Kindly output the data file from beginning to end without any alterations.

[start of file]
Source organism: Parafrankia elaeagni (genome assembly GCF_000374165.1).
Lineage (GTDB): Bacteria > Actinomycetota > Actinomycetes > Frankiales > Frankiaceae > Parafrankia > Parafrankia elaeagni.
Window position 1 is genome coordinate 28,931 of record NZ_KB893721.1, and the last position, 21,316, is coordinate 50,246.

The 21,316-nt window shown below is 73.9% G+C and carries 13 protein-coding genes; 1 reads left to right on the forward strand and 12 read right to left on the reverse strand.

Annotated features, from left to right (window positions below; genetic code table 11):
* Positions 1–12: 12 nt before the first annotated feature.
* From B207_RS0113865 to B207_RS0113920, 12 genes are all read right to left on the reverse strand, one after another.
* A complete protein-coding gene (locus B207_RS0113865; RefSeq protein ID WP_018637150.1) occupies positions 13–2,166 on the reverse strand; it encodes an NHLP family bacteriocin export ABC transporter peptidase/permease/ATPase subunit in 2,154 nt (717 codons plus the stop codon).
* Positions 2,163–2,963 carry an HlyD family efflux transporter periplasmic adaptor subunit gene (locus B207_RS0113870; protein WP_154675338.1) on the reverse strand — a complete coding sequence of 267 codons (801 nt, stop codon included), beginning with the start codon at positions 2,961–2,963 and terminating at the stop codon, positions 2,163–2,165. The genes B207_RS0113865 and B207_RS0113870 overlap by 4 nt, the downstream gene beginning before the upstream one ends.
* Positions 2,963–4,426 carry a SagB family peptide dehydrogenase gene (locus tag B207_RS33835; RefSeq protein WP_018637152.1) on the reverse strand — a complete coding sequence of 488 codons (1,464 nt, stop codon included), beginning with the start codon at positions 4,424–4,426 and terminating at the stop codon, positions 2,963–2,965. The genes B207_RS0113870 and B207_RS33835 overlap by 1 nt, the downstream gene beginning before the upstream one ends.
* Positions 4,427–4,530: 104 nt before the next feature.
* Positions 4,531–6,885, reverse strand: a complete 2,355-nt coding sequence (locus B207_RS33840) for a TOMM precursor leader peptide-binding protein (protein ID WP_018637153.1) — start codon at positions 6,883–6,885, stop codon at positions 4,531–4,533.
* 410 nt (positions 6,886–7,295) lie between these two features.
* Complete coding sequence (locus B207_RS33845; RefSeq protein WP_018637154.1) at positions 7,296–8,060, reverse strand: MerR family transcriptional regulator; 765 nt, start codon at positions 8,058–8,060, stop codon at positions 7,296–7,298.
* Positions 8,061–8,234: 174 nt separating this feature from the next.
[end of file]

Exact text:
Source organism: Parafrankia elaeagni (genome assembly GCF_000374165.1).
Lineage (GTDB): Bacteria > Actinomycetota > Actinomycetes > Frankiales > Frankiaceae > Parafrankia > Parafrankia elaeagni.
Window position 1 is genome coordinate 28,931 of record NZ_KB893721.1, and the last position, 21,316, is coordinate 50,246.

The 21,316-nt window shown below is 73.9% G+C and carries 13 protein-coding genes; 1 reads left to right on the forward strand and 12 read right to left on the reverse strand.

Annotated features, from left to right (window positions below; genetic code table 11):
* Positions 1–12: 12 nt before the first annotated feature.
* From B207_RS0113865 to B207_RS0113920, 12 genes are all read right to left on the reverse strand, one after another.
* A complete protein-coding gene (locus B207_RS0113865; RefSeq protein ID WP_018637150.1) occupies positions 13–2,166 on the reverse strand; it encodes an NHLP family bacteriocin export ABC transporter peptidase/permease/ATPase subunit in 2,154 nt (717 codons plus the stop codon).
* Positions 2,163–2,963 carry an HlyD family efflux transporter periplasmic adaptor subunit gene (locus B207_RS0113870; protein WP_154675338.1) on the reverse strand — a complete coding sequence of 267 codons (801 nt, stop codon included), beginning with the start codon at positions 2,961–2,963 and terminating at the stop codon, positions 2,163–2,165. The genes B207_RS0113865 and B207_RS0113870 overlap by 4 nt, the downstream gene beginning before the upstream one ends.
* Positions 2,963–4,426 carry a SagB family peptide dehydrogenase gene (locus tag B207_RS33835; RefSeq protein WP_018637152.1) on the reverse strand — a complete coding sequence of 488 codons (1,464 nt, stop codon included), beginning with the start codon at positions 4,424–4,426 and terminating at the stop codon, positions 2,963–2,965. The genes B207_RS0113870 and B207_RS33835 overlap by 1 nt, the downstream gene beginning before the upstream one ends.
* Positions 4,427–4,530: 104 nt before the next feature.
* Positions 4,531–6,885, reverse strand: a complete 2,355-nt coding sequence (locus B207_RS33840) for a TOMM precursor leader peptide-binding protein (protein ID WP_018637153.1) — start codon at positions 6,883–6,885, stop codon at positions 4,531–4,533.
* 410 nt (positions 6,886–7,295) lie between these two features.
* Complete coding sequence (locus B207_RS33845; RefSeq protein WP_018637154.1) at positions 7,296–8,060, reverse strand: MerR family transcriptional regulator; 765 nt, start codon at positions 8,058–8,060, stop codon at positions 7,296–7,298.
* Positions 8,061–8,234: 174 nt separating this feature from the next.